- Skin Care from Birth for Allergy Prevention - Results today
ZÜRICH, June 8, 2020 /PRNewswire/ -- The 'Skin care from birth and allergy prevention: results today' session at the EAACI digital Congress 2020 looked at the increasing body of evidence assessing whether primary prevention of atopic dermatitis (AD) is effective in the prevention of food allergy (FA) and other allergic diseases.
Atopic Dermatitis has a strong and dose dependent association with food sensitization and food allergy. Atopic Dermatitis has also been shown to double the risk of asthma and allergic rhinitis. Given that AD precedes the development of food sensitization and FA, this has important implications for the prevention and treatment of FA. Detergent and environmental allergens (especially peanut) have also been shown to predispose towards worsening skin barrier function and allergy respectively.
Recent evidence has shown that early introduction of allergenic foods is an effective strategy to prevent the development of FA. It is, however, difficult to introduce the large number of allergenic foods in sufficient doses to induce oral tolerance in young infants. Targeting the skin before the onset of food sensitization would therefore provide a simple method to prevent all FA, averting the need for multiple early food introductions.
In the last ten years there has been an increasing body of evidence outlining the importance of the skin barrier in the development of allergic disease. The discovery of the filaggrin gene, and loss-of-function mutations of this gene leading to AD and FA supported the outside-inside concept; that barrier disruption precedes skin inflammation leading to AD and FA. This also encouraged many researchers from all over the world to evaluate whether applying skin barrier creams from birth could prevent the onset of AD and FA.
Initial pilot studies of petrolatum-based skin barrier creams applied within the first few weeks of life were very encouraging, resulting in a 33-50% reduction in AD. However, since then large randomised controlled studies using petrolatum based skin barrier creams have shown this strategy not to be effective in the primary prevention of AD or FA. There are many potential reasons for these unexpected negative results. For example, the BEEP study (Barrier Enhancement for Eczema Prevention) showed that application of petrolatum-based skin barrier creams increased the risk of skin infections, and it has been shown that Staph. Aureus colonisation increases the risk of developing FA, and prevents the resolution of FA.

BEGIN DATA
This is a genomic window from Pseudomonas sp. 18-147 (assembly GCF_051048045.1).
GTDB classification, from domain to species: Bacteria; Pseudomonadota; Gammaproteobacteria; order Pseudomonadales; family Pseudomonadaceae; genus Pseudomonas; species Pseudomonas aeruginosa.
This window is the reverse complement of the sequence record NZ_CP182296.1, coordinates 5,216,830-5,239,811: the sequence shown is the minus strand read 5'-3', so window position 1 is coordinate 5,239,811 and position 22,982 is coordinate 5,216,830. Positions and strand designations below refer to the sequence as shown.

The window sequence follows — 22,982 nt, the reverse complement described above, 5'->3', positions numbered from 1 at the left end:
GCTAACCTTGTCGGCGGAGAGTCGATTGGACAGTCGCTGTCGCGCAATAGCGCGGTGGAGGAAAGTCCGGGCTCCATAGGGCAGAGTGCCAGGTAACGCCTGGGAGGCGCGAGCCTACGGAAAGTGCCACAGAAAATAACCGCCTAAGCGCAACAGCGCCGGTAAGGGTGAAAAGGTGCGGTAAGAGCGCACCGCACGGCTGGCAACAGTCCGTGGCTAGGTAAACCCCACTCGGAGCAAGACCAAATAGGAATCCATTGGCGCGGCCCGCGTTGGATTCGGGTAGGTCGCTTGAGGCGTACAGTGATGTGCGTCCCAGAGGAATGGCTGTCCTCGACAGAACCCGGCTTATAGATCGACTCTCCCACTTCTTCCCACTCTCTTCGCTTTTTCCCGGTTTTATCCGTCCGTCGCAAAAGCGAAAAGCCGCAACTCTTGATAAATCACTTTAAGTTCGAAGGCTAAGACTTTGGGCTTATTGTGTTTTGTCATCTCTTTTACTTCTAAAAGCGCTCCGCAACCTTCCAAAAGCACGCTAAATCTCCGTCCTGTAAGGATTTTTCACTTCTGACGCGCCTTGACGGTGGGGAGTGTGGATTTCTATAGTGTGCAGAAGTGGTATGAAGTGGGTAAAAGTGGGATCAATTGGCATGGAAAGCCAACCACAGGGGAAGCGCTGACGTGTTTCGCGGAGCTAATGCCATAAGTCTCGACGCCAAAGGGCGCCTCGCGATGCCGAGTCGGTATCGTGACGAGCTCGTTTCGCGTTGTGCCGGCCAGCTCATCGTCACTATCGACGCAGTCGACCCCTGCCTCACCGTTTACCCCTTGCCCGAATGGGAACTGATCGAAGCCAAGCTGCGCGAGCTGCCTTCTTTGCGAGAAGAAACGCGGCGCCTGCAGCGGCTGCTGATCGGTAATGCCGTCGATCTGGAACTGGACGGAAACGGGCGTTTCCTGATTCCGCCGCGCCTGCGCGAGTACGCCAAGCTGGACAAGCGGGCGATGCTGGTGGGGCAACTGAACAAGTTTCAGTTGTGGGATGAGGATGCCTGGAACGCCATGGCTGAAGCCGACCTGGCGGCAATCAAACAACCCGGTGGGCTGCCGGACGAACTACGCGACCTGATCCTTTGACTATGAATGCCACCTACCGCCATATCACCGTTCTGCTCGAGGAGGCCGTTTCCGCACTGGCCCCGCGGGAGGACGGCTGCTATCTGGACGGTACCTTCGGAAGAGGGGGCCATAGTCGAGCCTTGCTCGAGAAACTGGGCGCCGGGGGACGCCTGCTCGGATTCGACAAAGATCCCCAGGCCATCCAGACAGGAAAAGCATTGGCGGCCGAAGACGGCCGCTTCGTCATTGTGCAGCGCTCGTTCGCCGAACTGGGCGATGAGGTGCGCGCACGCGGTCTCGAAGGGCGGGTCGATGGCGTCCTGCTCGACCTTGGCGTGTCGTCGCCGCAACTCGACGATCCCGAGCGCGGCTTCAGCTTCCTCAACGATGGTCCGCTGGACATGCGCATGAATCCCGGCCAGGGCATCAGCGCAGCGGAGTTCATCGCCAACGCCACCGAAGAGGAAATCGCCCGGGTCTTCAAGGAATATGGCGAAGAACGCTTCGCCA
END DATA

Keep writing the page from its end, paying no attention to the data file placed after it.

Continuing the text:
Other researchers are using different types of skin barrier creams, such as trilipids which have been shown to have significantly greater beneficial effects on transepidermal water loss (an important marker of skin barrier function) in children with AD than petrolatum based skin barrier creams. Additionally, petrolatum based skin barrier creams have little impact on the inflammatory processes commonly found in AD, whereas topical steroids do, and there is some preliminary evidence that pro-active steroid cream may prevent the development of food allergy.
"Looking at the future, the optimum initiation and duration of intervention is important. So is the degree of adherence to intervention, and we know this was very low in the BEEP and preventADALL study. The different emollient properties are clear as we have highlighted in the comparison between petrolatum and trlipid creams. The role of environmental food exposure needs to be determined in these studies, and also the role of Staph aureus. We must also think that primary and secondary prevention may be different: a child that has a normal skin with a normal skin pH and a normal skin microbiome may be adversely affected by using certain types of moisturisers on the skin, whereas in secondary prevention the skin is already abnormal and therefore it may be beneficial to use such moisturisers on the skin. The very important role of topical anti-inflammatory agents also will need to be further explored," says Helen Brough, Consultant in Pediatric Allergy Evelina London, Guy's and St. Thomas' Hospital, Adjunct Senior Lecturer King's College London and EAACI 2020 Digital Congress Co-Chair and EAACI Pediatric Section Chair.
The European Academy of Allergy and Clinical Immunology (EAACI) is an association of clinicians, researchers and allied health professionals founded in 1956. EAACI is dedicated to improving the health of people affected by allergic diseases. With more 12 000 members from 124 countries and over 75 National Allergy Societies, EAACI is the primary source of expertise in Europe and worldwide for all aspects of allergy.
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